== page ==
Theres so much new technology and more is coming out all of the time,Pugliese says. She also acknowledges that for improvement does exist in this sensenonetheless. There are a couple of areas in which there probably need to bemore devices. More products for the operating room, probably, especially safetyspecialty blades. Surgeons seem to be resisting using safety blades, so therereally needs to be an evaluation of whats out there and some additionalsafety blades perhaps. The other thing places where there might be someopportunities for creating more sharps safety devices would be introducerneedles, spinal and epidural needles, arterial line needles, biopsy needles, things like that.



2. Ibid.

Occupational Exposure to Bloodborne Pathogens:
What HCWs Need to Know

In the 2003 publication Exposure to Blood:What Healthcare Personnel Need to Know, the Centers for Disease Control andPrevention (CDC) acknowledges that healthcare personnel are at risk foroccupational exposure to bloodborne pathogens, including hepatitis B virus(HBV), hepatitis C virus (HCV), and human immunodeficiency virus (HIV).Exposures occur through needlesticks or cuts from other sharp instrumentscontaminated with an infected patients blood or through contact of the eye,nose, mouth, or skin with a patients blood. Important factors that influencethe overall risk for occupational exposures to bloodborne pathogens include thenumber of infected individuals in the patient population and the type and numberof blood contacts. Most exposures do not result in infection. Following a specific exposure, therisk of infection may vary with factors, including:

  • The pathogen involved

  • The type of exposure

  • Theamount of blood involved in the exposure

  • The amount of virus in thepatients blood at the time of exposure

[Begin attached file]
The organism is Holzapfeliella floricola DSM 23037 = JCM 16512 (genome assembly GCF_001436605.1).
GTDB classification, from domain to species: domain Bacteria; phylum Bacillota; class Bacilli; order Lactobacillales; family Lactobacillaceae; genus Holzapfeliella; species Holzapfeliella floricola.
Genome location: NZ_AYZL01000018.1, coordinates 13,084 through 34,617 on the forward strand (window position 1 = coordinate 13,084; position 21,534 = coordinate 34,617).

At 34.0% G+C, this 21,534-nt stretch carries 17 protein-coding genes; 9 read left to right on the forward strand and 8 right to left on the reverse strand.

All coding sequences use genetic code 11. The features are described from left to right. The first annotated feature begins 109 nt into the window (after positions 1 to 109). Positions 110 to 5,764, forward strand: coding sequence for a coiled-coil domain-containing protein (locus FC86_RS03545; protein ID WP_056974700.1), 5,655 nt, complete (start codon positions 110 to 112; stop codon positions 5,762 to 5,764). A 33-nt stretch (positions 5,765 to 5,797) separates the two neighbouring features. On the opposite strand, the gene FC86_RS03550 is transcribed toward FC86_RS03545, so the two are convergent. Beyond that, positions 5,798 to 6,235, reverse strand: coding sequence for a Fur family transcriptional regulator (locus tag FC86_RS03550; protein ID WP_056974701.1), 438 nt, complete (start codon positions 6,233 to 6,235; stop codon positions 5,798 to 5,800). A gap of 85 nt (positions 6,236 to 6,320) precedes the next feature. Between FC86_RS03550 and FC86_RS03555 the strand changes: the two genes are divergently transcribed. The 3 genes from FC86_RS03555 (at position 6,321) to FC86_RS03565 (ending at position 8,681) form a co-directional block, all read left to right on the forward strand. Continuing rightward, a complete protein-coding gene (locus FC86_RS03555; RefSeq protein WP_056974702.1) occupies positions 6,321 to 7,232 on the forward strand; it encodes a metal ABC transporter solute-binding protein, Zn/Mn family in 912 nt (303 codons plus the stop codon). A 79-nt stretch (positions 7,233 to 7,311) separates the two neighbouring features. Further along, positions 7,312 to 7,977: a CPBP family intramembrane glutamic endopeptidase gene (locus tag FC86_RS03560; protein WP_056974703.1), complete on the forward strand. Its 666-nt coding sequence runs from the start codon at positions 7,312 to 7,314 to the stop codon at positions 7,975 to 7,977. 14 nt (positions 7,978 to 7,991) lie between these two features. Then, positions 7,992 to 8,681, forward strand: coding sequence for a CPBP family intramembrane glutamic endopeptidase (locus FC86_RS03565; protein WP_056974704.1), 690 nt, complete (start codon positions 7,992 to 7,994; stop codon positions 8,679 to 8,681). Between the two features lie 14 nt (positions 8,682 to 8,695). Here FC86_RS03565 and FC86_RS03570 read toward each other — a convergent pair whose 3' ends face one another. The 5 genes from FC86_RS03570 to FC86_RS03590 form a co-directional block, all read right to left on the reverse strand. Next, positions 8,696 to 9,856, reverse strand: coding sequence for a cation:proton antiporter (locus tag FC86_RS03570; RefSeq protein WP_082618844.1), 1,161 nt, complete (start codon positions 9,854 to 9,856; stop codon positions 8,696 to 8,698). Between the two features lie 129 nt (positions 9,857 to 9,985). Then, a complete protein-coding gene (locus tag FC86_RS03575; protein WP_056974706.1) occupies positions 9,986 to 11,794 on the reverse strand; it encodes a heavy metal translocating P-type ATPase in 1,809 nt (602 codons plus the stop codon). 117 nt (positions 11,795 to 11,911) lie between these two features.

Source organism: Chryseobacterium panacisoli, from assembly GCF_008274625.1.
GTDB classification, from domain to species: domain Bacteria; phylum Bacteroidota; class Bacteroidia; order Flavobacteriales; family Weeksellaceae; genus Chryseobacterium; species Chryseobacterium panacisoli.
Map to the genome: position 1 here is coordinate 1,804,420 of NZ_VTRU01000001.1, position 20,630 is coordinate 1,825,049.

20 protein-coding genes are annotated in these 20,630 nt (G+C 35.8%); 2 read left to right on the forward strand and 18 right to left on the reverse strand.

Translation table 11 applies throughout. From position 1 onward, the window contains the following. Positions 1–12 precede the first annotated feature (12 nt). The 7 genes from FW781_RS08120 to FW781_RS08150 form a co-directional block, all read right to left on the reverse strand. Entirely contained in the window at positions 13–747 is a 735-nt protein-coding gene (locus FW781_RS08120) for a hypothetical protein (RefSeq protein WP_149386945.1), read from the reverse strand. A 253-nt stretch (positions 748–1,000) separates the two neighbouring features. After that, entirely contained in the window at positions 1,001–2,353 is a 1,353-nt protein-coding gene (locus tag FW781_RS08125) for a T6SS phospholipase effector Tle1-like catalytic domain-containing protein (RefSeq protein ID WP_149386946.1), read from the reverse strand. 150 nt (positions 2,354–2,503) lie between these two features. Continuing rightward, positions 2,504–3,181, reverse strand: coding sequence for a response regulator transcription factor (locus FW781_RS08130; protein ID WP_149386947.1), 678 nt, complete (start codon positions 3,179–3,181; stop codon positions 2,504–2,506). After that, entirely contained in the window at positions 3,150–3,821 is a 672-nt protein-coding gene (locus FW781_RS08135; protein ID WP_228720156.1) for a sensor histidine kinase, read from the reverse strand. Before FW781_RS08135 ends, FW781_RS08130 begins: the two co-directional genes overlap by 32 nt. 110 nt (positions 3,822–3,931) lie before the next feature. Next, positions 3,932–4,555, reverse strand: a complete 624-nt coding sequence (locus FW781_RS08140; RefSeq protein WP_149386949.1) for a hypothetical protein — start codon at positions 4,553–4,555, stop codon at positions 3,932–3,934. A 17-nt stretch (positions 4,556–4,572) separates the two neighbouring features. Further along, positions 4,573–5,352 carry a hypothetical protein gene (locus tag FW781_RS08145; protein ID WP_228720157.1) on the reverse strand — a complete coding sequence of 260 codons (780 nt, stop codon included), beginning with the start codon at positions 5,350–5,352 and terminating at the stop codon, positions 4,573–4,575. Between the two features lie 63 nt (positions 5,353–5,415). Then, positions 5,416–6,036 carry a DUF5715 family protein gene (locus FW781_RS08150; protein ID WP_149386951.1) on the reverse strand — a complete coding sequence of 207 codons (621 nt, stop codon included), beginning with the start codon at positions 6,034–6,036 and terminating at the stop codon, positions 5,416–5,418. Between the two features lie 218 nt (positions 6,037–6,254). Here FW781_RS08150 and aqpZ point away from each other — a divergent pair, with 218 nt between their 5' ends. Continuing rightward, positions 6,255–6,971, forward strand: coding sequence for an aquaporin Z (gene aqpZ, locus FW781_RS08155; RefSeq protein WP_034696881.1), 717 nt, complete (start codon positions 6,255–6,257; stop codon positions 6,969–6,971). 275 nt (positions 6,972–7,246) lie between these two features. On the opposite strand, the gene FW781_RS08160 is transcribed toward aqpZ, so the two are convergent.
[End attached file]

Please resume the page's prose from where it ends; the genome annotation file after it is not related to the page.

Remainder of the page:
Your employer should have in place asystem for reporting exposures in order to quickly evaluate the risk ofinfection, inform you about treatments available to help prevent infection,monitor you for side effects of treatments, and determine if infection occurs.This may involve testing your blood and that of the source patient and offeringappropriate post-exposure treatment.

How can occupational exposures be prevented?

Many needlesticks and other cuts can be prevented by using safer techniques(for example, not recapping needles by hand), disposing of used needles inappropriate sharps disposal containers, and using medical devices with safetyfeatures designed to prevent injuries. Using appropriate barriers such asgloves, eye and face protection, or gowns when contact with blood is expectedcan prevent many exposures to the eyes, nose, mouth, or skin.

What should I do if I am exposed to the blood of a patient?

1. Immediately following an exposure to blood:

  • Wash needlesticks and cuts with soap and water

  • Flushsplashes to the nose, mouth, or skin with water

  • Irrigate eyes withclean water, saline, or sterile irrigants

No scientific evidence shows thatusing antiseptics or squeezing the wound will reduce the risk of transmission ofa bloodborne pathogen. Using a caustic agent such as bleach is not recommended.

2. Report the exposure to the department (e.g., occupational health,infection control) responsible for managing exposures. Prompt reporting isessential because, in some cases, post-exposure treatment may be recommended andit should be started as soon as possible. Discuss the possible risks ofacquiring HBV, HCV, and HIV and the need for post-exposure treatment with theprovider managing your exposure. You should have already received hepatitis Bvaccine, which is extremely safe and effective in preventing HBV infection.